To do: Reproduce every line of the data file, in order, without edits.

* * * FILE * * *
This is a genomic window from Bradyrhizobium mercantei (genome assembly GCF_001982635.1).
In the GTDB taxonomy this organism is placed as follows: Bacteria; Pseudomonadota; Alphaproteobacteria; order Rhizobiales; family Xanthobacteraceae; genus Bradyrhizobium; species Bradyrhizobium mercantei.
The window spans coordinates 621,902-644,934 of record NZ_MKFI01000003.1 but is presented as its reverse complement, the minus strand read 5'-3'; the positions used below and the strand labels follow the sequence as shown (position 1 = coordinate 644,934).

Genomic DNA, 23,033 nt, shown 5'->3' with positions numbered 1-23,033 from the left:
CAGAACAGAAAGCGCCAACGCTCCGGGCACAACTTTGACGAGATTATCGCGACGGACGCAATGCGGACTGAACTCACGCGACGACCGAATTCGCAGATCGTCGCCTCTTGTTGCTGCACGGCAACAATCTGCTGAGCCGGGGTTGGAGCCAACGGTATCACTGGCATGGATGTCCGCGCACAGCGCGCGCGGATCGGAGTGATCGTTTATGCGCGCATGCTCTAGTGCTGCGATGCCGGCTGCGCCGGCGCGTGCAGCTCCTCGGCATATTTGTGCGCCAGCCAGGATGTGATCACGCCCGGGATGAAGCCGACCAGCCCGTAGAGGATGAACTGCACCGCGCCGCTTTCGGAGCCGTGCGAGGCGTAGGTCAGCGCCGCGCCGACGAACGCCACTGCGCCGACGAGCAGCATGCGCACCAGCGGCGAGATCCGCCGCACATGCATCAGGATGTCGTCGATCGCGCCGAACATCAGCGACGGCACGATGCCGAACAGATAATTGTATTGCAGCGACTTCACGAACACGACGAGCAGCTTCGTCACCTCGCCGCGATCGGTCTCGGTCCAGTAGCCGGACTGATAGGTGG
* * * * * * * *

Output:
This is a genomic window from Bradyrhizobium mercantei (genome assembly GCF_001982635.1).
In the GTDB taxonomy this organism is placed as follows: Bacteria; Pseudomonadota; Alphaproteobacteria; order Rhizobiales; family Xanthobacteraceae; genus Bradyrhizobium; species Bradyrhizobium mercantei.
The window spans coordinates 621,902-644,934 of record NZ_MKFI01000003.1 but is presented as its reverse complement, the minus strand read 5'-3'; the positions used below and the strand labels follow the sequence as shown (position 1 = coordinate 644,934).

Genomic DNA, 23,033 nt, shown 5'->3' with positions numbered 1-23,033 from the left:
CAGAACAGAAAGCGCCAACGCTCCGGGCACAACTTTGACGAGATTATCGCGACGGACGCAATGCGGACTGAACTCACGCGACGACCGAATTCGCAGATCGTCGCCTCTTGTTGCTGCACGGCAACAATCTGCTGAGCCGGGGTTGGAGCCAACGGTATCACTGGCATGGATGTCCGCGCACAGCGCGCGCGGATCGGAGTGATCGTTTATGCGCGCATGCTCTAGTGCTGCGATGCCGGCTGCGCCGGCGCGTGCAGCTCCTCGGCATATTTGTGCGCCAGCCAGGATGTGATCACGCCCGGGATGAAGCCGACCAGCCCGTAGAGGATGAACTGCACCGCGCCGCTTTCGGAGCCGTGCGAGGCGTAGGTCAGCGCCGCGCCGACGAACGCCACTGCGCCGACGAGCAGCATGCGCACCAGCGGCGAGATCCGCCGCACATGCATCAGGATGTCGTCGATCGCGCCGAACATCAGCGACGGCACGATGCCGAACAGATAATTGTATTGCAGCGACTTCACGAACACGACGAGCAGCTTCGTCACCTCGCCGCGATCGGTCTCGGTCCAGTAGCCGGACTGATAGGTGG